One of the benefits of the Linux kernel is that you can add as much or as little on top of it as you want, and the kernel itself is rather small, requiring only a small amount of processing power and memory. This means that small devices like phones can run Linux, and large supercomputers can make use of it as well.
You can run Linux on pretty much anything that needs an operating system. Most modern operating systems have modern hardware prerequisites, but some Linux distributions are designed with lower-end hardware in mind.
1. Damn Small Linux (DSL)
Its name is an indication of its very small hard drive footprint and its low RAM and CPU requirements. DSL can run on a 486DX with 16 MB of RAM. With DSL, there is no need for a hard drive. At only 50MB, you can run it from even the smallest USB flash drive. Despite its small size, DSL still features useful applications, such as a web browser, word processor, and image viewer.
Lubuntu has more modern disk space requirements, but it can still run from a CD or USB drive. Furthermore, its system requirements are only a Pentium II or Celeron processor with 128MB of RAM, which means even the slowest netbook will fly with Lubuntu installed. Lubuntu is a derivative of Ubuntu but uses the lightweight LXDE desktop/window manager rather than Unity or Gnome.
3. Puppy Linux
Aren’t puppies cute? So is Puppy Linux. This distro has become very popular for those looking for something lightweight. The entire distribution is only 100MB. Puppy boots fast and is designed to be easy, even for users with little technical knowledge. Puppy Linux uses JWM as the default window manager, and also offers other lightweight window manager options.
A derivative of Puppy Linux, Macpup intends to add a little more eye candy to your Puppy desktop with the Enlightenment E17 window manager. The distro’s website does not include a great deal of information about it, so it would seem most of the other features are similar to Puppy Linux.
Using only 30MB, SliTaz is by far the smallest on the list, even smaller than DSL. It includes its own applications such as TazWeb, a web browser, and Tazpkg, a package manager. SliTaz can run with as little as 16MB of RAM. It uses the Openbox window manager and somehow manages to include 2300 packages.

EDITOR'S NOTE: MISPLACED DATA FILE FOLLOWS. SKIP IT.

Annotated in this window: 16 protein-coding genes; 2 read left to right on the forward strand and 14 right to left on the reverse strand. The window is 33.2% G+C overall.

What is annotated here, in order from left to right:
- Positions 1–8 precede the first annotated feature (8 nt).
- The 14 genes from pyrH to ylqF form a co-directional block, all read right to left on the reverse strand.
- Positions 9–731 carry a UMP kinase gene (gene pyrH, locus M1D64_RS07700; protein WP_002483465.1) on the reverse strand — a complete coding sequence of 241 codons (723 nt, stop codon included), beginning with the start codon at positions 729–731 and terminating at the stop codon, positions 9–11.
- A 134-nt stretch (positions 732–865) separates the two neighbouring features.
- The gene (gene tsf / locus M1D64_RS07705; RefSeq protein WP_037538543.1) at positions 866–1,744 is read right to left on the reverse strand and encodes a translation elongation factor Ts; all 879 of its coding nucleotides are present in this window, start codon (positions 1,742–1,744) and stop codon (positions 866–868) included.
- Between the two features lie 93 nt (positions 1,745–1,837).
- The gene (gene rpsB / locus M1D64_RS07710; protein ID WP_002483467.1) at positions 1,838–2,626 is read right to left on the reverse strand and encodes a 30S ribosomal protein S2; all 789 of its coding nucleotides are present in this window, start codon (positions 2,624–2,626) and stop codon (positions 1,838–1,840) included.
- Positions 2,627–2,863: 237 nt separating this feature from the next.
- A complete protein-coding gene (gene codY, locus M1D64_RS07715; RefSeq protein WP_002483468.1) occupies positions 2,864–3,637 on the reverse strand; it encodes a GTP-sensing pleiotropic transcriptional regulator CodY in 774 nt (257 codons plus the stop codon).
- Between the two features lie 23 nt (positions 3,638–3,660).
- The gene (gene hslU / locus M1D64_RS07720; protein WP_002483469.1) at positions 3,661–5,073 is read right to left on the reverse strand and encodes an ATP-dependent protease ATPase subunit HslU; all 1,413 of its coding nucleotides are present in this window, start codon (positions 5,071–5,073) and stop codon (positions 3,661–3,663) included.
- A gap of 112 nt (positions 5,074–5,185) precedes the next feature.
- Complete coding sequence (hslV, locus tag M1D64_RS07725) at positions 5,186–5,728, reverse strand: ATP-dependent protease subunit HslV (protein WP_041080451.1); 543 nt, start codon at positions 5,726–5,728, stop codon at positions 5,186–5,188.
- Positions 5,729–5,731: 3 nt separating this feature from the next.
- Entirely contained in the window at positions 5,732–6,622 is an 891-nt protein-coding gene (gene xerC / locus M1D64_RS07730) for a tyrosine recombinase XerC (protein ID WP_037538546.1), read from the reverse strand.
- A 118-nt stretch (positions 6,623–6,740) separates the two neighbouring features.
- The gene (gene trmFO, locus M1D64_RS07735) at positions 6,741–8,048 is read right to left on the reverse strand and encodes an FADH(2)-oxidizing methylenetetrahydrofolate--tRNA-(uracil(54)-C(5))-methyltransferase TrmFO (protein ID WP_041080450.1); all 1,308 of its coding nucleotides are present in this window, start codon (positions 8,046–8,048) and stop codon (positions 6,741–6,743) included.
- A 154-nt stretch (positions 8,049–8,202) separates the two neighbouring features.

Crunchbang (#!) is the sound you make when you squeeze a lot into a little distro. Anyway, that is my theory, and I am sticking to it. Based on the ever-reliable Debian GNU/Linux, Crunchbang aims to offer the right blend of “speed, style, and substance”. Using either Openbox or Xfce, Crunchbang also manages to stay pretty lightweight. It includes a greater range of quality applications than the others on the list, while still managing to run very smoothly, even on a slow netbook.
Formerly DeLi Linux, ConnochaetOS uses IceWM window manager and a lightweight webkit-based web browser. It can run on a Pentium system with as little as 64MB of RAM. It is based on Arch Linux with its own rebuilt system. The ISO weighs in at 391MB, putting it about halfway in between the smallest and largest distros on this list. That allows it to have a good mix of applications and still be lightweight.
Linux is a versatile OS kernel, powering the world’s best servers, such as those at web server hosting company 34SP.com and some of the latest and greatest Android smartphones. This list goes to seven, but there are many other lightweight options out there. If you have not given Linux a try, now is a great time to start.
Tavis J. Hampton is a long-time Linux user and author of an upcoming book, KDE for the Graphical User, published by rapidBooks. Nearly all of the devices in his house run Linux, even his TV.